SIO2018 will include keynote presentations from Andrew Weil, MD; Patricia Ganz, MD; and Eran Ben-Ayre, MD. 

andrew Weil head shot

Andrew Weil, MD
Integrative Oncology, Present and Future
Saturday, October 27, 2018 - 8:50 - 10:05 am MST

Demand for practitioners of Integrative Oncology is high, motivated largely by awareness of the shortcomings of conventional cancer treatment. In the not-distant future, radiation therapy and chemotherapy will likely be obsolete, replaced by immunotherapy, gene therapy, antiangiogenesis therapy and other methods that better differentiate malignant cells from normal cells. The goals of IO should be: 1) to reduce the toxicity and increase the efficacy of conventional treatment, 2) to mobilize and enhance the body’s innate defenses in order to slow or halt progression of cancer and reduce risk of recurrence, and 3) to promote general health and improve overall quality of life.

In response to consumer demand for IO, many cancer treatment centers now advertise that they offer integrative care. Usually, what they offer are noncontroversial complementary services, such as nutritional counseling, massage, and stress management training. They are not willing to recommend or endorse the use of natural products like astragalus and Asian mushrooms, despite good evidence for safety and efficacy.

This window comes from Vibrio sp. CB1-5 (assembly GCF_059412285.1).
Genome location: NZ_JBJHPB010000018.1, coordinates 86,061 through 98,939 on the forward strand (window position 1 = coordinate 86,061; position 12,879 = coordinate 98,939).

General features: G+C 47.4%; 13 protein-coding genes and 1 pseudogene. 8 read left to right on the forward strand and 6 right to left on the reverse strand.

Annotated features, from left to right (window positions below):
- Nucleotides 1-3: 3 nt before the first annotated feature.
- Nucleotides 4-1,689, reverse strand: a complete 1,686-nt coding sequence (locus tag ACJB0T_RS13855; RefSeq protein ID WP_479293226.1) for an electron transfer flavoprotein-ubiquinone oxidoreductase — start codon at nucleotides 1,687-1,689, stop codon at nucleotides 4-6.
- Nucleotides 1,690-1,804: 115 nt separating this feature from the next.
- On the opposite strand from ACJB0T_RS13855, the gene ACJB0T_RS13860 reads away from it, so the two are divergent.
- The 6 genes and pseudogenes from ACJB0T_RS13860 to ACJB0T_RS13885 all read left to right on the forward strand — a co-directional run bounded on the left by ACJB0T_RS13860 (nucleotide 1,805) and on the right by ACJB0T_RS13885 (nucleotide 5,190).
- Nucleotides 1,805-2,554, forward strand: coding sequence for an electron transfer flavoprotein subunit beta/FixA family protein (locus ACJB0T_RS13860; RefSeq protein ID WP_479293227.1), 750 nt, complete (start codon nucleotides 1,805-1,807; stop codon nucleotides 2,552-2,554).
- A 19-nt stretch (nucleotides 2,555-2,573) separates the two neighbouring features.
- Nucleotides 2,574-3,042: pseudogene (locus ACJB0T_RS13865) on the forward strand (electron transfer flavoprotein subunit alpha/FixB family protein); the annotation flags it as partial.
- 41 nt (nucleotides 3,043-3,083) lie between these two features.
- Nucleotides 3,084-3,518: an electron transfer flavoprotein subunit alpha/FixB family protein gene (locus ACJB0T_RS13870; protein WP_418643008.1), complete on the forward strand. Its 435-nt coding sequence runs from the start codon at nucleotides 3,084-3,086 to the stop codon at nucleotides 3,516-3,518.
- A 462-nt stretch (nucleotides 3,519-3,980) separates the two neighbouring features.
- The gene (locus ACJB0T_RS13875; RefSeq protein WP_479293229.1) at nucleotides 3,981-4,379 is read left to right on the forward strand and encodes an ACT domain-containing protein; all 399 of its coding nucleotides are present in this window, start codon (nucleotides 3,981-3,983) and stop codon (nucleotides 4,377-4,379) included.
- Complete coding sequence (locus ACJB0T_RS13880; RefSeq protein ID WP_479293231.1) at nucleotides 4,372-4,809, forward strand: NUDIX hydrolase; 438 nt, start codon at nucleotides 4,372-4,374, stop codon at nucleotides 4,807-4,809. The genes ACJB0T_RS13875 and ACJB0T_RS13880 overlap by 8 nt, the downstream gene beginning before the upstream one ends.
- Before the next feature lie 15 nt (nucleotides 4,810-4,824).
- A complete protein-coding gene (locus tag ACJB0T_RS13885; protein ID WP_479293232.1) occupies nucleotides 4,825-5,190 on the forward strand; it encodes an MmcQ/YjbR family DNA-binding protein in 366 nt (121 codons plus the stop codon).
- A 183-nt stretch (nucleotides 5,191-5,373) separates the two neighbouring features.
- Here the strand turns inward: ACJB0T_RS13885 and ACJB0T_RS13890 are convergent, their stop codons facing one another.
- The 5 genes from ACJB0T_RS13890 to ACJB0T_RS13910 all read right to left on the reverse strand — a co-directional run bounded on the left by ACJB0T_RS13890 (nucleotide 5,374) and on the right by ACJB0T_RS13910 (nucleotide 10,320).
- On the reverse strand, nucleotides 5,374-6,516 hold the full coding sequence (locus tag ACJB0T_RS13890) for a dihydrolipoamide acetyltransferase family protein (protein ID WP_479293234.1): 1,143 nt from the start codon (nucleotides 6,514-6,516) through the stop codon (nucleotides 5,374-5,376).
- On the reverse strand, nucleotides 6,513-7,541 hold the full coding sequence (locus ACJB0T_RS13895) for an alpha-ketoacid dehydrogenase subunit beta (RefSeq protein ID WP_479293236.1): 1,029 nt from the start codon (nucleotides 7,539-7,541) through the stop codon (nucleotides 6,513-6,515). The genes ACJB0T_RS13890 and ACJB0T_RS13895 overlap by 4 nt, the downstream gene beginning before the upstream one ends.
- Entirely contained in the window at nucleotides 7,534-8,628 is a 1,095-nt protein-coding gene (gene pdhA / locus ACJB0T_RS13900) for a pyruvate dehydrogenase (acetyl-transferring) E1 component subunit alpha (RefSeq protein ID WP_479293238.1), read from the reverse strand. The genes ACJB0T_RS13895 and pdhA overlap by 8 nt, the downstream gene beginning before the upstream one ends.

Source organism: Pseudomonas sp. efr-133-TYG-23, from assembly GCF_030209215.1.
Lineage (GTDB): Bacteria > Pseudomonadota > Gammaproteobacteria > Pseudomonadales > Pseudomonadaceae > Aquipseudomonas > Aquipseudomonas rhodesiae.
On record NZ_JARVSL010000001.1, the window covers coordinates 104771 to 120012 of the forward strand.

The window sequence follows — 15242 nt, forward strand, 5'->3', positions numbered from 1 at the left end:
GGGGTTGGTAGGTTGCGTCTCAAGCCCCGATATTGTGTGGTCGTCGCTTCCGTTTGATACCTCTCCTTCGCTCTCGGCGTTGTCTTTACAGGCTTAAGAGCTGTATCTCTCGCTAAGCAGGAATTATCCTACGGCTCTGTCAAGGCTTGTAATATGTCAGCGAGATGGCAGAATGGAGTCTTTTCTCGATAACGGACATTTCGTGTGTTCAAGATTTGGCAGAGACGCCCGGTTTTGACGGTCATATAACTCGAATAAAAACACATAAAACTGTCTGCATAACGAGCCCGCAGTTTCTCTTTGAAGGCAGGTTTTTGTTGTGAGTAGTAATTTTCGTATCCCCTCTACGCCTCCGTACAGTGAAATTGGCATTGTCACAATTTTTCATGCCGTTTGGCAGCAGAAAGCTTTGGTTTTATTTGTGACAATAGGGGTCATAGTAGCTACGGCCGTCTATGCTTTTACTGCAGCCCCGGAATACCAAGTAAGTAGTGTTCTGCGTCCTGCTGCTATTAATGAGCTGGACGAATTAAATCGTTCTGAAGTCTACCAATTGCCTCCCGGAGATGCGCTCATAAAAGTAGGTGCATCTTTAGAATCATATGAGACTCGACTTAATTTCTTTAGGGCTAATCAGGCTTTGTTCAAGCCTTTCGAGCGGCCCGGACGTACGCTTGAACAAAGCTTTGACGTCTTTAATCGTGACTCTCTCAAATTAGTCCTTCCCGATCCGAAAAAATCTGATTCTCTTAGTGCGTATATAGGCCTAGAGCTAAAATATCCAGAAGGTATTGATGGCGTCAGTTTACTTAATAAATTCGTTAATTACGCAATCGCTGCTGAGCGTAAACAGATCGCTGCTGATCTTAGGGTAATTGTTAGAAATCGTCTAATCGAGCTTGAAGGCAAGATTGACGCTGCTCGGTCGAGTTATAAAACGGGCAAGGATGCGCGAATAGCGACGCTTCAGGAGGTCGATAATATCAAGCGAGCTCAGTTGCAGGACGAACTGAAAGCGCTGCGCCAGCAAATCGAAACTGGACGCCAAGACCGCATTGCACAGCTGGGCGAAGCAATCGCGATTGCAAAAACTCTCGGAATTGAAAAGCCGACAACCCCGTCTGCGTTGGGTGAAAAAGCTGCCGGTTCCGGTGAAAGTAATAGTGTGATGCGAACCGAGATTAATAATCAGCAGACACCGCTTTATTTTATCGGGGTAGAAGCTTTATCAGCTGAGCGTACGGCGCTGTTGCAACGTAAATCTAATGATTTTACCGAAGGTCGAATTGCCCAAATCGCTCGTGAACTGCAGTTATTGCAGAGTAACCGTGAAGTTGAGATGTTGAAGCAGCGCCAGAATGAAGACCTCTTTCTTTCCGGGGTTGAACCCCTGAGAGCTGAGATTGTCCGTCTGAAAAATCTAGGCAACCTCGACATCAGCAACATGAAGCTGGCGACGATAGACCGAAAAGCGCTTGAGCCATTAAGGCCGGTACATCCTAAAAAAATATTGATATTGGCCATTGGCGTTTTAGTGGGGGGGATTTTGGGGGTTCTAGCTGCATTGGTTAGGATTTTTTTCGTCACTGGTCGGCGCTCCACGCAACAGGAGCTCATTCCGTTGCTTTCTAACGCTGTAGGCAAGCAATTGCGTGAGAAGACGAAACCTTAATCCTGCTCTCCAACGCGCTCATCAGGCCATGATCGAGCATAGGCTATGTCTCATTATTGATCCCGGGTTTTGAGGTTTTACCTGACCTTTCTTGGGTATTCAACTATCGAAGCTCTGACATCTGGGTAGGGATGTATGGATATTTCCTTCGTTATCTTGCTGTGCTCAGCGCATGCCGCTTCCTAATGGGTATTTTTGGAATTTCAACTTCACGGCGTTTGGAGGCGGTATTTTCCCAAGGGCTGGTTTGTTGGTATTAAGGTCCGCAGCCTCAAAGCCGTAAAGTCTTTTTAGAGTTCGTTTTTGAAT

I will describe my experience at Beijing’s Guang’anmen Hospital, a modern medical center entirely devoted to Integrative Medicine, whose largest department is oncology. All cancer patients there are treated with surgery, radiation, and chemotherapy as indicated as well as nutritional therapy, massage, acupuncture and, especially, sophisticated Chinese herbal therapy to accomplish the important goals of IO.

Conventionally trained oncologists tend to reject much of this as lacking an evidence base or having the potential to cause harm or interfere with standard treatment. In addition to offering better, more comprehensive care to patients, we must work to broaden the training of oncologists.

About Dr. Weil

Andrew Weil, M.D., is a world-renowned leader and pioneer in the field of integrative medicine. Combining a Harvard education and a lifetime of practicing natural and preventive medicine, Dr. Weil is the founder and director of the University of Arizona Center for Integrative Medicine (AzCIM) in Tucson, where he also serves as a Clinical Professor of Medicine and Professor of Public Health as well as the Lovell-Jones Professor of Integrative Rheumatology.